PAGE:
Genetic intervention in pigs to control Salmonella shedding



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Kansas State University


Salmonellosis is one of the most important bacterial foodborne infections in the United States resulting in over 1 million illnesses and 375 deaths annually. Salmonella serotypes cause several types of disease in humans: gastroenteritis, enteric fever, septicemia, focal infections, and an asymptomatic carrier state. Salmonella-shedding pigs are known to constitute a risk factor for contamination of carcasses during the slaughter process. Vaccination has generally not been effective in the prevention of Salmonella, partially because of the rapid mutation rate. Previous research has indicated that >70% of farms tested in Iowa were positive for Salmonella during 2006-2009. Salmonella-colonized pigs are usually asymptomatic carriers of the bacterium and can shed upon exposure to stress causing contamination of pen-mates, trailers used for shipping, and lairage areas at processing facilities. Emergence and dissemination of antimicrobial-resistant pathogens, which antibiotics are commonly used in pig production, have become a public health concern worldwide. For this reason, alternative interventions need to be evaluated for effectiveness. The objective of this report was to determine if there is a genetic basis for host resistance or susceptibility to Salmonella through quantitative and/or molecular selection. Genetic improvement of disease resistance and/or tolerance in animals is a potentially effective intervention for addressing pre-harvest food safety issues. Previous research has demonstrated genetic control of the immune response to pathogens. Developing a strong innate response to infection, so the animal does not become ill or become a carrier, is the basis for a genetic intervention for Salmonella. Quantitative trait loci for humoral and innate immune response have been detected for E. coli through leucocyte counts, cytokine concentration, mitogen-induced proliferation, and levels of pre-infection antibody titers. Single nucleotide polymorphisms have been found and can be exploited for genetic improvement of the innate immune response in pigs when infected with Salmonella. Pigs that differentially express polymorphisms and persistently shed the bacteria versus pigs that do not shed or shed little can be used as criteria for selection when developing the intervention.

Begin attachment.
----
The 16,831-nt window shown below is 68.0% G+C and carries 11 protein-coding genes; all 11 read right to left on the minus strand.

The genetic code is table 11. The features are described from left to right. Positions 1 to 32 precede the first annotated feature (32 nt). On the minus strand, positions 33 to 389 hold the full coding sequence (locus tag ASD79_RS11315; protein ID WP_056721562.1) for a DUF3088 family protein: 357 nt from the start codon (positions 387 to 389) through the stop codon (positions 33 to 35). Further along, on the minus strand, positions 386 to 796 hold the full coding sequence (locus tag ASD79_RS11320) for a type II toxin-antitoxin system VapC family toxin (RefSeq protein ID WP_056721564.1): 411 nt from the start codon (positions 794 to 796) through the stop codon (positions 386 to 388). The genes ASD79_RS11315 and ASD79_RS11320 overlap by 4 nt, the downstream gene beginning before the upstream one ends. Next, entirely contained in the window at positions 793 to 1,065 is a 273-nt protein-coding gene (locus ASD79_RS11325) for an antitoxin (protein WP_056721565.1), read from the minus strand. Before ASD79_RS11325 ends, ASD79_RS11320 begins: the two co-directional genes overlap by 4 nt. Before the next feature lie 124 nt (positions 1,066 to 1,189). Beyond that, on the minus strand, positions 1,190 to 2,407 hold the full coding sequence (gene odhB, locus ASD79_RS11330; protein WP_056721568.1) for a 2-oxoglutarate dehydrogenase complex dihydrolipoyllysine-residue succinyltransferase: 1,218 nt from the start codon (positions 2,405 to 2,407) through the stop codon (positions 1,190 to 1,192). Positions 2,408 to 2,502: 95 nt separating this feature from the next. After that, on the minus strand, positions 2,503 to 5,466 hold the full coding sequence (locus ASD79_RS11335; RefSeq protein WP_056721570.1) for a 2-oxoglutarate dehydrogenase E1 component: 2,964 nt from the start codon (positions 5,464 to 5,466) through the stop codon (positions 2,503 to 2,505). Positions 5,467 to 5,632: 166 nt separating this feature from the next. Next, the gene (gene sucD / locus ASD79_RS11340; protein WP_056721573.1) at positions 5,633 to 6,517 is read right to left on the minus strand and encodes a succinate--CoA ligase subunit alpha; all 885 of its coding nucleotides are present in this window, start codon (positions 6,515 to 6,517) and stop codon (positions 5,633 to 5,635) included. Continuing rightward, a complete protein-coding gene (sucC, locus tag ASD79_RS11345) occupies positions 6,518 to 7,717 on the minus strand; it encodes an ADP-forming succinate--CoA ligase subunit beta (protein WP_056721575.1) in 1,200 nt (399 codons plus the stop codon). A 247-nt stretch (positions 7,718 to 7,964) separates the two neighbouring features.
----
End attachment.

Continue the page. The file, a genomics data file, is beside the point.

Salmonella, Genetics, Pigs

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Master of Science


Department of Food Science

Major Professor

Elizabeth A. E. Boyle